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DNC Wikileak lights up social media, tops Tim Kaine as trending topic

Twitter faces accusations of trying to censor search results of email leaked by whistle blower

PUBLISHED : Sunday, 24 July, 2016, 12:48am
UPDATED : Monday, 25 July, 2016, 11:44am

The release of more than 20,000 pages of hacked emails from the Democratic National Committee competed on Saturday with the big reveal of Virginia Senator Tim Kaine as the running mate of presumptive nominee Hillary Clinton.

On Friday, Wikileaks dropped a bombshell cache of DNC emails. Among other things, the emails purport to show the party apparatus favoring Clinton's campaign over the insurgency of Vermont Senator Bernie Sanders. The DNC did not immediately respond to requests for comment.

The news took center stage on social media, threatening to step on the Democrats messaging, and may reopen the old wounds of a bitter primary season just as the party kicks off its national campaign.

Indeed, only half a day after Clinton announced Kaine as her vice presidential pick, news of the DNC leak was the top trending item on Twitter despite the document dump fanning new allegations of bias.

On Saturday, some users accused Twitter of censoring search results of the leak—an accusation Facebook faced several months ago when it came under fire for deliberately suppressing conservative-leaning commentary on its site.

Political observers and media focused largely on a series of incriminating emails that revealed DNC officials disparaging both Sanders and his supporters in various instances. Several other emails suggest the national organisation, run by embattled Florida Congresswoman Debbie Wasserman Schultz, was trying to tilt the scales in favor of the former Secretary of State.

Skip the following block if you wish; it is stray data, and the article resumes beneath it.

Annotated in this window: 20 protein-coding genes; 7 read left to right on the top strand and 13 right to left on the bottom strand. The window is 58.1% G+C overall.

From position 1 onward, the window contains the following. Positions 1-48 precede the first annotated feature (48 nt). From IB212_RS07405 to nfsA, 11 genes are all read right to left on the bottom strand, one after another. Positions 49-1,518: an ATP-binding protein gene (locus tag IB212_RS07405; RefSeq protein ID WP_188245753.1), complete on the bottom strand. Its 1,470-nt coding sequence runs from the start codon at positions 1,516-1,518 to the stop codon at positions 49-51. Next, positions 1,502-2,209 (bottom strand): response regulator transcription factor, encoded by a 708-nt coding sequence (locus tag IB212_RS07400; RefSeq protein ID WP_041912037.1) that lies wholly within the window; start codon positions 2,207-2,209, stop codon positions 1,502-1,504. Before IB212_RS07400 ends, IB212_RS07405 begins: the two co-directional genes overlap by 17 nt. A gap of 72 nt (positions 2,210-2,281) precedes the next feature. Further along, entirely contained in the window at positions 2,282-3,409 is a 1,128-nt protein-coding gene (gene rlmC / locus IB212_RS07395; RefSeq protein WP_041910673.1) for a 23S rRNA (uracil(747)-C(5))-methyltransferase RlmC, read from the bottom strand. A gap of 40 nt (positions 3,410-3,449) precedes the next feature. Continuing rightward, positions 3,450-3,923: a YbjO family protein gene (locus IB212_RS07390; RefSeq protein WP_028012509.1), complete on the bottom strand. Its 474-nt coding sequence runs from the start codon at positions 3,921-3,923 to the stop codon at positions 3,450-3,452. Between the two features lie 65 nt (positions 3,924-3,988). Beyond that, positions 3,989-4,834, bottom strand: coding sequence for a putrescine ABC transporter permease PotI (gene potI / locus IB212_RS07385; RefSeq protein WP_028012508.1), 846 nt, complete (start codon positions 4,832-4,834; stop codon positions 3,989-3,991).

The DNC has repeatedly denied it favored any candidate. However, a frequent refrain by Sanders throughout his insurgent campaign was that it was "rigged" by Democrats intent on handing the nomination to Clinton, the clear favorite of the Democratic establishment.

In one message dated May 5, an exchange involving the DNC's finance chief asked a staffer to gather information on Sanders' religious beliefs, suggesting that it could influence the decision of southern voters.

Yet for his part, the Vermont senator remained largely silent about the affair. He made no remarks about the controversy on Twitter, where early Saturday he made a remark about the minimum wage.

Opportunistically, GOP nominee Donald Trump leaped into the fray to blast Democrats for their perceived treatment of Sanders, calling it "really vicious."

Wikileaks founder Julian Assange has a widely known antipathy toward Clinton. He's been quoted as calling the former Secretary of State a "war hawk"—a disparaging term for someone eager to go to war—and warned in June that a new leak could damage her candidacy.

Assange has also been sharply critical of President Barack Obama's foreign policy, most notably his administration's use of drones in the Middle East.